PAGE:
A very different focus from the movie it inspired.
During a much needed two weeks ‘off grid’ on the French coast I found ample time to work through a number of books. The chance to spend a prolonged period lost in the pages of a novel rather than the odd half an hour here and there I tend to scrape together on my daily commute goes a long way towards replenishing the soul, add the sea air, great food and wine and I’m conjuring fantasies of not returning to the urban sprawl of London.
This wonderful environment and way of life comes in stark contrast to the world described by Philip K Dick in the classic science fiction novel Do Androids Dream Of Electric Sheep?, the novel that would become an equally classic movie from the legendary director Ridley Scott, Blade Runner. In fact it was a recent revisitation to the film that inspired the purchase of it’s source material, a long overdue purchase in reality.
Written in 1968 Philip K Dick exhibits incredible foresight in his vision of a future set twenty five years ahead of him at the time of completion, and though he may have set his post-war tale rather prematurely in terms of what is actually available, now, technologically, many of his predictions are in the early stages of becoming a reality. A constant stream of television, mood altering equipment and the term android, which we hear with regularity in reference to the phone operating system these days, but in his traditional use of the word meaning an artificial being.
A married man Rick Deckard exists in a dust covered world ravaged by World War Terminus where the only remaining people are the ‘specials’, the ‘chicken-heads’ or those like Deckard whose employment dictates that they do not move to one of the off world colonies. Deckard is a bounty hunter and his job is to retire ‘Andys’ that escape the colonies and head to Earth seeking a life away from servitude, their primary reason for existence.
It is perhaps unfair to compare the book to the film (if anything it should be the other way around) however it seems worth highlighting aspects where the two take a different focus. Dick drills far deeper into the personalities and relationships of his characters, way beyond those represented in the film where we find our protagonist, portrayed by Harrison Ford, as a very sombre and lonesome character. However his empathy towards his targets and especially his first encounter with the new Nexus 6 (brain unit) equipped model is similar. Many of he characters made their way from the pages to the screen though not necessarily with the same attributes.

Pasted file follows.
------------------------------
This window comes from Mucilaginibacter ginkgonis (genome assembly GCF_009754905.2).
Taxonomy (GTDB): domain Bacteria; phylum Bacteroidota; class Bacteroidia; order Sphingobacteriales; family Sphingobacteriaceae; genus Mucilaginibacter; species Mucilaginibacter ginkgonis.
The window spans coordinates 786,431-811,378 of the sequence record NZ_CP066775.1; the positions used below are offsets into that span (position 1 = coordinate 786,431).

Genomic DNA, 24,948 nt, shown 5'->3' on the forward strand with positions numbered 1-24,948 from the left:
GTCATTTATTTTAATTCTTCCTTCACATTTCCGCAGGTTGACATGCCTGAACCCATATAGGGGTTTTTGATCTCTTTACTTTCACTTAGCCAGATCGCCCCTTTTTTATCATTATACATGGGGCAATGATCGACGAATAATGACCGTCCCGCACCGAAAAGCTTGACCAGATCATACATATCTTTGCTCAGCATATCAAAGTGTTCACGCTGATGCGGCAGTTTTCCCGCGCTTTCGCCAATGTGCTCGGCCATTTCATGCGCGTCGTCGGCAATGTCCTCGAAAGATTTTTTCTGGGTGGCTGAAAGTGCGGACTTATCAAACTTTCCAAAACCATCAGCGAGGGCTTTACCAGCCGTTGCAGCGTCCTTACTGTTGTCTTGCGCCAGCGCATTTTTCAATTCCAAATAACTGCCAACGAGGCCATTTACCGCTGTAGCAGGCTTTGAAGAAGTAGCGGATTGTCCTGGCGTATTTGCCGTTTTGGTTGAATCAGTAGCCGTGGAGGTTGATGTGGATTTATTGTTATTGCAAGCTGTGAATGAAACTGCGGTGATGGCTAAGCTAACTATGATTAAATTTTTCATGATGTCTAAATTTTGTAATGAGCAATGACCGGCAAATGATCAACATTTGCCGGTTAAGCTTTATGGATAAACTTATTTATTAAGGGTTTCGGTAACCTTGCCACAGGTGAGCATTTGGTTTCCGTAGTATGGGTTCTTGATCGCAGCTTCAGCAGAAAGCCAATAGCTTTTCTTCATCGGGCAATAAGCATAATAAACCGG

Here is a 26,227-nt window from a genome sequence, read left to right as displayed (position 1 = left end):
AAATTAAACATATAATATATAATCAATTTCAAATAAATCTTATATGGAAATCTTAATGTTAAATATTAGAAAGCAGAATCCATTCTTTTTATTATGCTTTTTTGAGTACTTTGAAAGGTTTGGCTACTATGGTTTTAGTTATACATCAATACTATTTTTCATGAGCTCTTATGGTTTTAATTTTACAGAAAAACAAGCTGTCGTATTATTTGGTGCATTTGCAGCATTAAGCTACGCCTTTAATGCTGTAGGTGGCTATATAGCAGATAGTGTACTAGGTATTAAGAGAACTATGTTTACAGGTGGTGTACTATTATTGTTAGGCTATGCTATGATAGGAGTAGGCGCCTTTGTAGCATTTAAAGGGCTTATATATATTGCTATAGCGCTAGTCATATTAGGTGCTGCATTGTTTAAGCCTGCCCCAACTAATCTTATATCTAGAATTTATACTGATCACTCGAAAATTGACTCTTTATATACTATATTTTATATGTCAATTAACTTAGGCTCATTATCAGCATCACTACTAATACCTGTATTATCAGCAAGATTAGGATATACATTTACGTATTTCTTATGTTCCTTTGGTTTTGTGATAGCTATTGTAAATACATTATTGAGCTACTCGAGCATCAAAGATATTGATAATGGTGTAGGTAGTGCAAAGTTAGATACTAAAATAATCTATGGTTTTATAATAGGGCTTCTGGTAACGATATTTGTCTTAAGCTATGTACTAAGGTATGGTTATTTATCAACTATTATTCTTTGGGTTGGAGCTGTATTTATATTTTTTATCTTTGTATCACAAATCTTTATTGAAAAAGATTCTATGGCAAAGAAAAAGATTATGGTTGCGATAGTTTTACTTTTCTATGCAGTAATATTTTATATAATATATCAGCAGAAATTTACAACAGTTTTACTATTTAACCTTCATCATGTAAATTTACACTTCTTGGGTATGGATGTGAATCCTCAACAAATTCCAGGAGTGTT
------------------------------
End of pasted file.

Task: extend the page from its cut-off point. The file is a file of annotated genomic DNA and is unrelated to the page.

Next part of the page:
I had hoped that any reference to the books title would be more subtle than I actually found it to be, an electric sheep being a very real part of the story rather than the whimsical meaning I had always imagined.
Having enjoyed Blade Runner many times over the years I had prepared myself to be let down by the source material. Not so. Do Androids Dream Of Electric Sheep? is deserving of it’s classic status. Philip K Dick presents an absorbing world with complicated relationships and dilemma throughout. Although many of the plot points are easy to anticipate they remain enjoyable and the differences between the, now very familiar, film adaptation and those in the pages of the book go a long way to making this a fantastic read.
A classic science fiction novel for good reason, one of the best.
It’s worth noting that Philip K Dick’s work has extended further onto the big screen in the form of Total Recall and Minority Report.